ResourceWise regularly monitors the most important news across the forest supply chain. Below, we’ve compiled some critical developments on climate, sustainability, wildfires and how they impact commodity markets.
Forestry Industry News and Developments
Climate Change May Cut U.S. Forest Inventory by a Fifth This Century
A study led by a North Carolina State University researcher found that under more severe climate warming scenarios, the inventory of trees used for timber in the continental United States could decline by as much as 23% by 2100. The largest inventory losses would occur in two of the leading timber regions in the U.S., which are both in the South.
Researchers say their findings show modest impacts on forest product prices through the end of the century, but suggest bigger impacts in terms of storing carbon in U.S. forests. Two-thirds of U.S. forests are classified as timberlands.
Newhouse, Kilmer Lead Inquiry into Low Forest Service Timber Harvests
WASHINGTON, D.C. – Chairman Dan Newhouse (WA-04) and Rep. Derek Kilmer (WA-06) led a bipartisan letter to U.S. Forest Service Chief Randy Moore requesting information on the Forest Service’s low timber harvest in FY22 which was down 11% from FY19—the last pre-pandemic year of timber harvests. The West continues to face the risk of catastrophic wildfire because federal forests have been poorly managed for decades and are now overgrown with unnaturally dense timber stands that are vulnerable to insects, disease, and fire.
“Our federal forests are overstocked with trees, which increases wildfire risk and stress on the trees – making them more susceptible to insects and disease – so it is imperative the Forest Service work alongside Congress to actively manage our forests, remove overgrowth, and ensure sawmills and other forest sector infrastructure remain open,” wrote the lawmakers.
Latest Stories on Forest and Wildfires
Wildfire Destruction in The Western US Has Doubled in Just 10 Years
It can be tempting to think that the recent wildfire disasters in communities across the West were unlucky, one-off events, but evidence is accumulating that points to a trend.
In a new study, we found a 246 percent increase in the number of homes and structures destroyed by wildfires in the contiguous Western US between the past two decades, 1999-2009 and 2010-2020.
This trend is strongly influenced by major fires in 2017, 2018 and 2020, including destructive fires in Paradise and Santa Rosa, California, and in Colorado, Oregon, and Washington.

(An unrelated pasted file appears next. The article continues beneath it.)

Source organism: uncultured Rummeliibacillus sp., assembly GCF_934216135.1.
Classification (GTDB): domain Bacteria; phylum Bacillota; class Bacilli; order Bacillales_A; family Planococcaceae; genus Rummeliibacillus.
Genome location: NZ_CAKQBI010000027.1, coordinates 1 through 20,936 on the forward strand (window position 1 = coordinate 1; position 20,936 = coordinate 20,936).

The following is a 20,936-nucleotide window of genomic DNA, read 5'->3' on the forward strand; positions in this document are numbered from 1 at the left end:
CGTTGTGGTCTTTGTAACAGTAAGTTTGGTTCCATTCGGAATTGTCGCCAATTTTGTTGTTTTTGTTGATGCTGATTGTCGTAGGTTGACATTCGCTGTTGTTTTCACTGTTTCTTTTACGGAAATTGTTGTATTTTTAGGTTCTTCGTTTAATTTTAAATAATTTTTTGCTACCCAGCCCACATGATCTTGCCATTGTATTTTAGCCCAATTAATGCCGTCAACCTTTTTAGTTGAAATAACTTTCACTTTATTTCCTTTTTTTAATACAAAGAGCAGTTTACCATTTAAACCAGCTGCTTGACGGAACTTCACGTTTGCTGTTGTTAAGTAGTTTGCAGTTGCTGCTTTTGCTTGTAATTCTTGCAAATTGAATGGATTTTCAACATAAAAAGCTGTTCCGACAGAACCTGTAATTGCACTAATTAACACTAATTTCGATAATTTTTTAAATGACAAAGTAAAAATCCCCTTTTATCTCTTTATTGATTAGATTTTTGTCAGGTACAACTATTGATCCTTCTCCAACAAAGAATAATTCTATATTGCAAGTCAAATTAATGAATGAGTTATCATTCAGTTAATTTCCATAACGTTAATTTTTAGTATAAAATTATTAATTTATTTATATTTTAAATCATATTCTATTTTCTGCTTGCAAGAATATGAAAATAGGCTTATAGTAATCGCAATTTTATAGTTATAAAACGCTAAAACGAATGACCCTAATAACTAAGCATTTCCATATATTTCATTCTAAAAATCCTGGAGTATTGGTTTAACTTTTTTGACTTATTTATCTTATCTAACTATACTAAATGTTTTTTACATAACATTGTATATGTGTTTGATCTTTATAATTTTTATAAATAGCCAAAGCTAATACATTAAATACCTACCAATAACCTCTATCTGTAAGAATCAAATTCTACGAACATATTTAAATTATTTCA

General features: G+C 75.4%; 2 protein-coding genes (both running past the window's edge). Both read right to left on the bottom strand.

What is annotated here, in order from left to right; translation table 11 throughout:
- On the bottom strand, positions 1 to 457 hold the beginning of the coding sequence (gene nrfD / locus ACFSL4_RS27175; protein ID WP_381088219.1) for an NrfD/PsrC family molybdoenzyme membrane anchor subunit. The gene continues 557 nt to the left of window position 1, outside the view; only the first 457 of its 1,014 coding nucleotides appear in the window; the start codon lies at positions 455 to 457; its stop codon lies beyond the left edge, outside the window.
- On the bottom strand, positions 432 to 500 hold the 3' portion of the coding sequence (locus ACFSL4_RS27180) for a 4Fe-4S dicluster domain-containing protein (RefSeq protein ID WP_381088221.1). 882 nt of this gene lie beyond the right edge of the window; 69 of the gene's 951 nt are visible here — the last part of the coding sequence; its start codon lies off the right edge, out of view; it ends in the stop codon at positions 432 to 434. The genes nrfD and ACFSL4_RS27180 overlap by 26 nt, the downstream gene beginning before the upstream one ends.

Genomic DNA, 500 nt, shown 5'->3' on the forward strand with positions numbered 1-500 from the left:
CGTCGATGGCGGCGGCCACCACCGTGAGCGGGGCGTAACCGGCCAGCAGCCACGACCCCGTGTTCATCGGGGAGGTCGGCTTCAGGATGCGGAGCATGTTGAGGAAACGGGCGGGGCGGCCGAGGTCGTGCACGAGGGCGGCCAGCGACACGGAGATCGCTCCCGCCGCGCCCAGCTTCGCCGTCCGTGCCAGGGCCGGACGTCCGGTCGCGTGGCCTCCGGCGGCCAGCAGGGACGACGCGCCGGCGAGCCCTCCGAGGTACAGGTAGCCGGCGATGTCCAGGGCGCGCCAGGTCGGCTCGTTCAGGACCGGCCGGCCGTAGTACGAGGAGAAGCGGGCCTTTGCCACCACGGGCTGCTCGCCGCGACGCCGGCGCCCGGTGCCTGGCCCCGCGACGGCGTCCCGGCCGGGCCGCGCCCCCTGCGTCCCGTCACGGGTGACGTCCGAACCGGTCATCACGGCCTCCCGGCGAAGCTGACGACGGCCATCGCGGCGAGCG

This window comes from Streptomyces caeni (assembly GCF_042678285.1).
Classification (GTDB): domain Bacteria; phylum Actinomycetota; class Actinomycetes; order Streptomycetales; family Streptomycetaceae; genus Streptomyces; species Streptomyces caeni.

In fact, in nearly every Western state, more homes and buildings were destroyed by wildfire over the past decade than the decade before, revealing increasing vulnerability to wildfire disasters. …
In our view, now more than ever, humanity needs to understand its role.
Senators Introduce Bipartisan Bill to Increase Preparedness, Reduce Risk for Catastrophic Wildfires
Washington—Senators Dianne Feinstein (D-Calif.), Alex Padilla (D-Calif.), Steve Daines (R-Mont.) and Ron Wyden (D-Ore.) today introduced the Wildfire Emergency Act, a bipartisan bill to reduce the risk of catastrophic wildfires in the West.
This bill recognizes that the threat of wildfire is an emergency for the American West. Among the bill’s provisions include allowing the U.S. Forest Service to leverage private financing to accelerate forest restoration projects, creating a program to ensure critical facilities maintain power during wildfire disruptions, expanding a weatherization grant program to help low-income households fireproof their homes and establishing a prescribed fire-training center in the West.
Sustainability Insights on Recycling and Emissions
The US is Bad at Recycling. Making Businesses Pay Could Boost the Rate to 75%
- Recycling rates in US states could hit 75% if companies bear the costs, a study found.
- The policy, known as extended producer responsibility, is successful in Canada and Europe.
- EPR is gaining popularity in the US after four states passed laws to help reduce packaging waste.
The Canadian provinces and European countries [with better recycling rates than the US] have laws around [EPR]. Each program operates in different ways, but in general, EPR requires the companies that produce waste from bottles, packaging, and other materials to pay fees on those items. This, in turn, raises money for recycling and disposal. That revenue can also be used to expand recycling access to more people, improve infrastructure, and launch education campaigns.
California Climate Bill Would Make Companies Disclose Emissions
SACRAMENTO, Calif. (AP) — Democratic lawmakers in California introduced a package of climate bills Monday aimed at holding corporations accountable for their greenhouse gas emissions.
The bills include legislation to require companies to disclose their greenhouse gas emissions to the public, ban the state’s public pension funds from investing in major fossil fuel companies, and create a group to analyze climate-caused financial risks for corporations. Similar efforts in prior sessions have failed to win enough support, but the Democratic lawmakers behind them say they’re hopeful for a different outcome this year.
Forestry Data and News from SilvaStat360
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